CAS  PubMed  Google Scholar 

  26. Scallon BJ, Tam SH, McCarthy SG, Cai AN, Raju TS. Higher levels of sialylated Fc glycans in immunoglobulin G molecules can adversely impact functionality. Mol Immunol. 2007;44:1524–34.

    CAS  PubMed  Google Scholar 

  27. Blauvelt A, Cohen AD, Puig L, Vender R, van der Walt J, Wu JJ. Biosimilars for psoriasis: preclinical analytical assessment to determine similarity. Br J Dermatol. 2016;174:282–6.

    CAS  PubMed  Google Scholar 

  28. Kim S, Song J, Park S, et al. Drifts in ADCC-related quality attributes of Herceptin(R): impact on development of a trastuzumab biosimilar. MAbs. 2017;9:704–14.

    CAS  PubMed  PubMed Central  Google Scholar 

  29. de Ridder L, Assa A, Bronsky J, et al. Use of biosimilars in pediatric inflammatory bowel disease: an updated position statement of the Pediatric IBD Porto Group of ESPGHAN. J Pediatr Gastroenterol Nutr. 2019;68:144–53.

    PubMed  Google Scholar 

  30. Danese S, Fiorino G, Raine T, et al. ECCO position statement on the use of biosimilars for inflammatory bowel disease–an update. J Crohns Colitis. 2017;11:26–34.

    PubMed  Google Scholar 

  31. Crohn’s and Colitis Foundation. Biosimilars: position statement. https://www.crohnscolitisfoundation.org/sites/default/files/2019-06/biosimilars-statement-needs_0.pdf. Accessed July 26, 2019.

  32. American College of Rheumatology. American College of Rheumatology position statement. Biosimilars. https://www.rheumatology.org/Portals/0/Files/Biosimilars-Position-Statement.pdf. Accessed June 18, 2019.

  33. El Zorkany B, Al Ani N, Al Emadi S, et al. Biosimilars in rheumatology: recommendations for regulation and use in Middle Eastern countries. Clin Rheumatol. 2018;37:1143–52.

    PubMed  PubMed Central  Google Scholar 

  34. European Biopharmaceutical Enterprises, European Federation of Pharmaceutical Industries and Associations, International Federation of Pharmaceutical Manufacturers and Associations. Considerations for physicians on switching decisions regarding biosimilars. https://www.ebe-biopharma.eu/wp-content/uploads/2017/04/considerations-for-switching-decisions_biosimilars-and-rbps-final-branded-1.pdf. Accessed June 18, 2019.

  35. Tabernero J, Vyas M, Giuliani R, et al. Biosimilars: a position paper of the European Society for Medical Oncology, with particular reference to oncology prescribers. ESMO Open. 2016;1:e000142.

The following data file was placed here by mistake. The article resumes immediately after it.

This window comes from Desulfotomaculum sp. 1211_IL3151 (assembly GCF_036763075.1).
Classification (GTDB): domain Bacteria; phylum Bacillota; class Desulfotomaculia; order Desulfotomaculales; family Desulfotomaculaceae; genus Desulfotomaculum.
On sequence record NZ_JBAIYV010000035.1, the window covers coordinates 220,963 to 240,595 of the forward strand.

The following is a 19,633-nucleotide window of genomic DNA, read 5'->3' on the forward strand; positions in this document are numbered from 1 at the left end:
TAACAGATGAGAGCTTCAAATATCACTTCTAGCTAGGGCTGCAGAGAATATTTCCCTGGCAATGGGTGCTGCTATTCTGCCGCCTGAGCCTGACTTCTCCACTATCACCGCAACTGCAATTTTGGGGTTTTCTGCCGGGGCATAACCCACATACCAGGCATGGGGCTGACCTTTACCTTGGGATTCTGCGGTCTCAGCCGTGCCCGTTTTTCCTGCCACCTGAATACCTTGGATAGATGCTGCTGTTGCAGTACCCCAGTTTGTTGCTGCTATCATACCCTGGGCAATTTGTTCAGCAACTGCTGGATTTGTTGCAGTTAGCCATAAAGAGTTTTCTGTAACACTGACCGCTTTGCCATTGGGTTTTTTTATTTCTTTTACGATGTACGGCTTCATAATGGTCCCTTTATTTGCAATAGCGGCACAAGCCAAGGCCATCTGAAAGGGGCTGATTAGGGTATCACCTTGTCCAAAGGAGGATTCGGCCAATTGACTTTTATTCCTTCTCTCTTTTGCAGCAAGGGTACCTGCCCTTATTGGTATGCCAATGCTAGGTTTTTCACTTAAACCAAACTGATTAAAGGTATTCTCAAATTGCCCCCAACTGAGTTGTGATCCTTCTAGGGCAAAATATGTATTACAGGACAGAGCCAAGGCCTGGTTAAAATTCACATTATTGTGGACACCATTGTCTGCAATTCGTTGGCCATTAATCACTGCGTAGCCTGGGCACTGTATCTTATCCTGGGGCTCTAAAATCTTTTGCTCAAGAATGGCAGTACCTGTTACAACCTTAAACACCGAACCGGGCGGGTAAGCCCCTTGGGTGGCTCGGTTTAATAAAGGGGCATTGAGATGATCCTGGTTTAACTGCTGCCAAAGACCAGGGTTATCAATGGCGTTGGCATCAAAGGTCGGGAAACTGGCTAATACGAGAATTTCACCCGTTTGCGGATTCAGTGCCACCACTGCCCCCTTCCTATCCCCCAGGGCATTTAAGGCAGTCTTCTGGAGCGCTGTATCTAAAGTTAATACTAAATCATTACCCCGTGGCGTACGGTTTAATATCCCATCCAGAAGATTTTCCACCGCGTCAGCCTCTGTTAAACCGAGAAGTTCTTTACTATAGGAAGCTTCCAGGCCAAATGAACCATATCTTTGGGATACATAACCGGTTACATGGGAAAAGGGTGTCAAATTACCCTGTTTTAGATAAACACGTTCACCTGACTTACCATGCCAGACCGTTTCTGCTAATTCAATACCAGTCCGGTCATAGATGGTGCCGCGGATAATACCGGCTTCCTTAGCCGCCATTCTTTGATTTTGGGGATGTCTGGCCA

PubMed  Google Scholar 

  36. Australian Rheumatology Association. ARA position statement on the introduction of biosimilars for the treatment of rheumatic diseases. http://rheumatology.org.au//gps/documents/ARAbiosimilarsPANov16-updateJun17.pdf. Accessed Oct 4, 2019.

  37. Brazilian Society of Rheumatology. Brazilian Society of Rheumatology position statement. http://www.reumatologia.org.br/download/posicionamento-da-sociedade-brasileira-de-reumatologia-sobre-aprovacao-e-o-uso-de-medicamentos-biossimilares-no-brasil. Accessed Oct 4, 2019.

  38. Blauvelt A, Puig L, Chimenti S, et al. Biosimilars for psoriasis: clinical studies to determine similarity. Br J Dermatol. 2017;177:23–33.

    CAS  PubMed  Google Scholar 

  39. Bakalos G, Zintzaras E. Drug discontinuation in studies including a switch from an originator to a biosimilar monoclonal antibody: a systematic literature review. Clin Ther. 2019;41(155–73):e13.

    Google Scholar 

  40. Chaparro M, Garre A, Guerra Veloz MF, et al. Effectiveness and safety of the switch from Remicade® to CT-P13 in patients with inflammatory bowel disease [abstract #P0978]. United Eur Gastroenterol J. 2018;6:A453.

    Google Scholar 

  41. Fleischmann R, Jairath V, Mysler E, Nicholls D, Declerck P. Nonmedical switching from originators to biosimilars: does the nocebo effect explain treatment failures and adverse events in rheumatology and gastroenterology? Rheumatol Ther. 2020.

  42. Azevedo V, Dorner T, Strohal R, et al. Biosimilars: considerations for clinical practice. Consider Med. 2017;1:13–8.

    Google Scholar 

  43. Pradeu T, Jaeger S, Vivier E. The speed of change: towards a discontinuity theory of immunity? Nat Rev Immunol. 2013;13:764–9.